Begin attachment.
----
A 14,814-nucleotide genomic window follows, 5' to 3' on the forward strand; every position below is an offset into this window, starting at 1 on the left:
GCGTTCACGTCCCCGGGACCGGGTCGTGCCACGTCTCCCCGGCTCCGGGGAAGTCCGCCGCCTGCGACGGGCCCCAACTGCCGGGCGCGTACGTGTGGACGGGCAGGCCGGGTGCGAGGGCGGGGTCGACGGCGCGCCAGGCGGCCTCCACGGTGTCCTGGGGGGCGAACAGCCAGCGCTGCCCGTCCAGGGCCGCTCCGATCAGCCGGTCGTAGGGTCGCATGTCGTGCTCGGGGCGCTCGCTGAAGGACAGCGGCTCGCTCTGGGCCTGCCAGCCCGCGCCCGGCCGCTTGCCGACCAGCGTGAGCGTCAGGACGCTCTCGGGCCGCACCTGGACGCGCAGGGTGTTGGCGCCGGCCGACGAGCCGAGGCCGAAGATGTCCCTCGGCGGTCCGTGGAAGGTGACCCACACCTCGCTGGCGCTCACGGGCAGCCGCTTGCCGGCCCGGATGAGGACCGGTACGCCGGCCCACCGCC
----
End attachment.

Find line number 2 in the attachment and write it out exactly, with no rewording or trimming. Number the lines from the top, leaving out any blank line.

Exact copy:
GCGTTCACGTCCCCGGGACCGGGTCGTGCCACGTCTCCCCGGCTCCGGGGAAGTCCGCCGCCTGCGACGGGCCCCAACTGCCGGGCGCGTACGTGTGGACGGGCAGGCCGGGTGCGAGGGCGGGGTCGACGGCGCGCCAGGCGGCCTCCACGGTGTCCTGGGGGGCGAACAGCCAGCGCTGCCCGTCCAGGGCCGCTCCGATCAGCCGGTCGTAGGGTCGCATGTCGTGCTCGGGGCGCTCGCTGAAGGACAGCGGCTCGCTCTGGGCCTGCCAGCCCGCGCCCGGCCGCTTGCCGACCAGCGTGAGCGTCAGGACGCTCTCGGGCCGCACCTGGACGCGCAGGGTGTTGGCGCCGGCCGACGAGCCGAGGCCGAAGATGTCCCTCGGCGGTCCGTGGAAGGTGACCCACACCTCGCTGGCGCTCACGGGCAGCCGCTTGCCGGCCCGGATGAGGACCGGTACGCCGGCCCACCGCC